If the vitreous gel shrinks and pulls away from the wall of the eye, the retina can tear. This sometimes causes bleeding inside the eye that may appear as new floaters.
A torn retina is always a serious problem, since it can lead to retinal detachment. You should see your ophthalmologist (Eye M.D.) as soon as possible if you suddenly see an increase in the size and number of floaters, and/or you suddenly see flashes of light.
Some people experience flashes of light that appear as jagged lines or "heat waves" in both eyes, often lasting 10 to 20 minutes. These are not flashes from the vitreous gel pulling on the retina; instead, these types of flashes are usually caused by a spasm of blood vessels in the brain, called a migraine. If a headache follows the flashes, it is called a migraine headache. However, jagged lines or heat waves can occur without a headache. In this case, the light flashes are called an ophthalmic migraine, or migraine without headache. Contact your ophthalmologist if you experience these symptoms.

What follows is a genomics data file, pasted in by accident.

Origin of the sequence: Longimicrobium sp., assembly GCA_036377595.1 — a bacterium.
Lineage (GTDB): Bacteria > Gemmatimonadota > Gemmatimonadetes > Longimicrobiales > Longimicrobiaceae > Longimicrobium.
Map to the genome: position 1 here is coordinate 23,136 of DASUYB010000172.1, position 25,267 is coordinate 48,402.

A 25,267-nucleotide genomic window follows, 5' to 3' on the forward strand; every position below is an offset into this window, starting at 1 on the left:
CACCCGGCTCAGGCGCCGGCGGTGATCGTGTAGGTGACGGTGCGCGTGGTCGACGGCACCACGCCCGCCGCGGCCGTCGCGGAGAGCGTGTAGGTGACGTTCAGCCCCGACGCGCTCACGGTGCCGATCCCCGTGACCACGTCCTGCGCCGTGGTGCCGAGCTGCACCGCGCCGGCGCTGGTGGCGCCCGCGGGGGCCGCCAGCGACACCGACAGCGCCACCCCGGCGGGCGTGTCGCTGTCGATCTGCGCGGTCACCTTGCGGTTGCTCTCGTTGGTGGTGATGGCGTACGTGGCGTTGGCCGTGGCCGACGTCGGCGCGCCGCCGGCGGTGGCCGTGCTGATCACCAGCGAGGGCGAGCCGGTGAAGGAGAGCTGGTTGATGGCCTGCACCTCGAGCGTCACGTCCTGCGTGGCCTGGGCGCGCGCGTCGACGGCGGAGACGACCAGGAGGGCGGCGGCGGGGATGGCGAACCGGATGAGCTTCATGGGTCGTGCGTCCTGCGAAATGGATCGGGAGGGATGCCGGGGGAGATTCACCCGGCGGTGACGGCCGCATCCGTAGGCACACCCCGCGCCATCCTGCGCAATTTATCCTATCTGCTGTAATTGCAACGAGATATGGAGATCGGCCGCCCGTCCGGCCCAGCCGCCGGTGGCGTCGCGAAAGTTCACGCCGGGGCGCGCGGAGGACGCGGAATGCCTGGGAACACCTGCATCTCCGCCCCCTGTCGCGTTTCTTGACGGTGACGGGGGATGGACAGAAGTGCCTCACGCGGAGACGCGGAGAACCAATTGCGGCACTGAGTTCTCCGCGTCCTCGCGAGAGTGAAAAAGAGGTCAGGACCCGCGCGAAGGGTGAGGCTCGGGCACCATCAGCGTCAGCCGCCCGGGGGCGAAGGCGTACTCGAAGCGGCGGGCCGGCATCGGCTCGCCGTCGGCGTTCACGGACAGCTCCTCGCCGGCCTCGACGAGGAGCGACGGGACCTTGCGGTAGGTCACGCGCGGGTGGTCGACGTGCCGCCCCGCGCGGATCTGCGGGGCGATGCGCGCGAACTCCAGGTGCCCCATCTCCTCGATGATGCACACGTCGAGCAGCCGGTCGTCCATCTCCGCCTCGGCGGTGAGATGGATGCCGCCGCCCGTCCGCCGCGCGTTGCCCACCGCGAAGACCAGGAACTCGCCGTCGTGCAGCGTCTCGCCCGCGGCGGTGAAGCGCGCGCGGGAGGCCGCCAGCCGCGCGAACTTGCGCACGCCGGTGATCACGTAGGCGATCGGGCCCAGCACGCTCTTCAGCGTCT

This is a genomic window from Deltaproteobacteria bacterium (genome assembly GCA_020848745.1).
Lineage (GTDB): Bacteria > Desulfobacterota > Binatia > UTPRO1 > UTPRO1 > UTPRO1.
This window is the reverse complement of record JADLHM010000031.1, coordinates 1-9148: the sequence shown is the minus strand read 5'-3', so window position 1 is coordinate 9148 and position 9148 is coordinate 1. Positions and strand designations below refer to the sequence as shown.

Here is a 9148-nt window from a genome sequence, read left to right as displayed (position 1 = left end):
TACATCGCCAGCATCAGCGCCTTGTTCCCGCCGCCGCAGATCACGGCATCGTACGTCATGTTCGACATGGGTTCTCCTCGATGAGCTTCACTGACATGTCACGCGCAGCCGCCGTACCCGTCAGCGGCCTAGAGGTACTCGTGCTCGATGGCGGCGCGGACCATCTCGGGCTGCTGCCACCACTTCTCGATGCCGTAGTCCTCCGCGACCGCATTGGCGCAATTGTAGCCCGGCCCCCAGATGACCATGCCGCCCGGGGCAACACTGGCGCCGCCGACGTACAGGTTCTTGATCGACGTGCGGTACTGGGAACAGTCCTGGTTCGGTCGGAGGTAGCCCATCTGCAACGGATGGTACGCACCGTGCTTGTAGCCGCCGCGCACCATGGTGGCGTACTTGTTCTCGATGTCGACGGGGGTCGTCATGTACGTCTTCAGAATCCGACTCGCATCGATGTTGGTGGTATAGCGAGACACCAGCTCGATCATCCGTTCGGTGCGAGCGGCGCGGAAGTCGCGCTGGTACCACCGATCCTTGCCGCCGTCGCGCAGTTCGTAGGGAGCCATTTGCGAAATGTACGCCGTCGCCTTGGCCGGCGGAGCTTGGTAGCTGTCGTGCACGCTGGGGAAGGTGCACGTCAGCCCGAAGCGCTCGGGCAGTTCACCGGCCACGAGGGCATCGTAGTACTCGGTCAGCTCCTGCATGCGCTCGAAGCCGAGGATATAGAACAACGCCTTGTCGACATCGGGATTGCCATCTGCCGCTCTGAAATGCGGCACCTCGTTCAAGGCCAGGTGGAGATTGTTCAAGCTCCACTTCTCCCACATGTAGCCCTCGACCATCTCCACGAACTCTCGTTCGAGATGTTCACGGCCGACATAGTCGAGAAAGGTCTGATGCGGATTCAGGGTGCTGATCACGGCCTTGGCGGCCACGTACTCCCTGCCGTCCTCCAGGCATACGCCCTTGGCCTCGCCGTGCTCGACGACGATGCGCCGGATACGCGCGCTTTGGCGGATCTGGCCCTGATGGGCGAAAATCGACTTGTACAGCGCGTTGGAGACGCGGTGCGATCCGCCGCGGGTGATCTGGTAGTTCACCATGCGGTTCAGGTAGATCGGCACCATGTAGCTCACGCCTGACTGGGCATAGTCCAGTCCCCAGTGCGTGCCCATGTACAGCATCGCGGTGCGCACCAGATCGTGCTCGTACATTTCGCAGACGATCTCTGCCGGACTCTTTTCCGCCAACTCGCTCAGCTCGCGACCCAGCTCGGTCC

If you notice other symptoms, like the loss of side vision, you should see your ophthalmologist.
Next Page: Floaters and Flashes Diagnosis